Uniformity Labs, a producer of engineered materials for advanced manufacturing, has partnered Polimotor, a race car engine developer, and Incodema3D, a leader in direct metal 3D printing, to produce a Cam Tray engine component designed by Polimotor.
The Cam Tray component and associated CAD files were provided by Matti Holtzberg, founder of Polimotor, for a joint case study with Incodema3D to evaluate the throughput benefits of Uniformity powders and print parameters for this component. Incodema3D’s EOS M290 was used to build the Cam Trays using Uniformity Labs’ ultra-low porosity AlSi10Mg powder and optimized build parameters.
Incodema3D printed two halves of the Cam Tray at 30um and 50um layers to validate the simulated build times and demonstrate the increased throughput advantages of Uniformity Labs’ powders and parameters without compromising material properties.
Uniformity executed build times simulations using Uniformity HPS settings at 30um and 50um to compare with EOS 30um and 40um standard settings, and found that Uniformity As-printed densities are 99.9% compared to EOS ≥99.8%, Uniformity mechanical properties at 30um are superior to best-in-class 30um, and at 50um are comparable to best-in-class 40um, and that Uniformity achieves less than 4um Ra on as-printed vertical surfaces at 30um layer thickness and slightly higher values at 50um layer thickness.
At the same 30um layers, Incodema3D demonstrated a 181% improvement in throughput vs. EOS conventional powder and parameters with no compromise to material properties, delivering a density of 99.9%+ at the top of the chain, and at 50um layers, Incodema3D demonstrated a 163% improvement in throughput vs. EOS conventional 40um build time with no compromise to material properties, delivering an average density of 99.85%.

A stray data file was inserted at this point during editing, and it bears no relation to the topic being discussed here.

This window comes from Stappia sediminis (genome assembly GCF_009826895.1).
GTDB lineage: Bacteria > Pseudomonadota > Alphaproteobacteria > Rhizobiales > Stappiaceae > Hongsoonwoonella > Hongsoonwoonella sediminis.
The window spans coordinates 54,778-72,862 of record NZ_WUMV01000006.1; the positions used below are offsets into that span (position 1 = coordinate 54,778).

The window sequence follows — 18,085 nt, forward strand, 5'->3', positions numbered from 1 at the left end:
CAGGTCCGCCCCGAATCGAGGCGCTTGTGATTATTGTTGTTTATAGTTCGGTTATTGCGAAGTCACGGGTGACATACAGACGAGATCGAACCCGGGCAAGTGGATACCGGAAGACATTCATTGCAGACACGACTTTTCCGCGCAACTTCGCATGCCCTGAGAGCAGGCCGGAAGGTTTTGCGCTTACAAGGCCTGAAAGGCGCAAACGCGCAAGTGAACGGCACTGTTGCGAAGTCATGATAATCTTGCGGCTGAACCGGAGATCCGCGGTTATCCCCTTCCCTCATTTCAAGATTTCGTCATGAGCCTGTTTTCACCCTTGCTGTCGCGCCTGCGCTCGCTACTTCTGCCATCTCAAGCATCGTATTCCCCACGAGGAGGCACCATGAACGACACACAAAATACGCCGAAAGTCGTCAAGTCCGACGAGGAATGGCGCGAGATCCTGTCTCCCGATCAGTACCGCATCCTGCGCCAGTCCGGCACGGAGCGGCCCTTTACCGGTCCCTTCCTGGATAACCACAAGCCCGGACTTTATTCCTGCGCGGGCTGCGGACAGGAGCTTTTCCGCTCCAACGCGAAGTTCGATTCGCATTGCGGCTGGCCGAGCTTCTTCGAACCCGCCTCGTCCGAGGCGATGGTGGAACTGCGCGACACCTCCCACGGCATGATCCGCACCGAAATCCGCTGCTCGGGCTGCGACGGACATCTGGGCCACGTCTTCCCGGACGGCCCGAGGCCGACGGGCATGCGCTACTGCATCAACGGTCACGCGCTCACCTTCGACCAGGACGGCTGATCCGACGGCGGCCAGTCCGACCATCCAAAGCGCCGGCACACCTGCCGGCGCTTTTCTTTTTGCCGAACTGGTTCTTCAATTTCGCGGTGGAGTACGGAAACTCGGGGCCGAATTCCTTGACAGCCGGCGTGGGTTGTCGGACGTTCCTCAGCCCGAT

“This is a strategically important case study because it shows the significant advantages of using our engineered materials for advanced manufacturing of critical components for use in the transportation industry,” said Adam Hopkins, Founder and CEO of Uniformity Labs. “The results show that we can achieve faster, more cost-effective part production without compromising material properties.”
“Since we created the world’s first super light-weight polymer engine in 1980, manufacturing technologies have advanced to allow us to include 3D printed metal components along with the polymer components in the engine design,” said Matti Holtzberg, Founder of Polimotor. “The case study we just completed on the engine Cam Tray, with Uniformity’s advanced aluminum alloy powder and print parameters, produced at Incodema3D, shows substantial benefits in manufacturing time, which will have a significant impact on reducing the cost to make these and other components for our engine.”
“Along with the inherent benefits 3D printing provides in reducing weight and optimizing designs, the ability to reduce cost without compromise to material properties has significant implications not just for producing racing engines but for the global auto industry, which faces a growing demand for lighter, more fuel-efficient cars,” continued Holtzberg.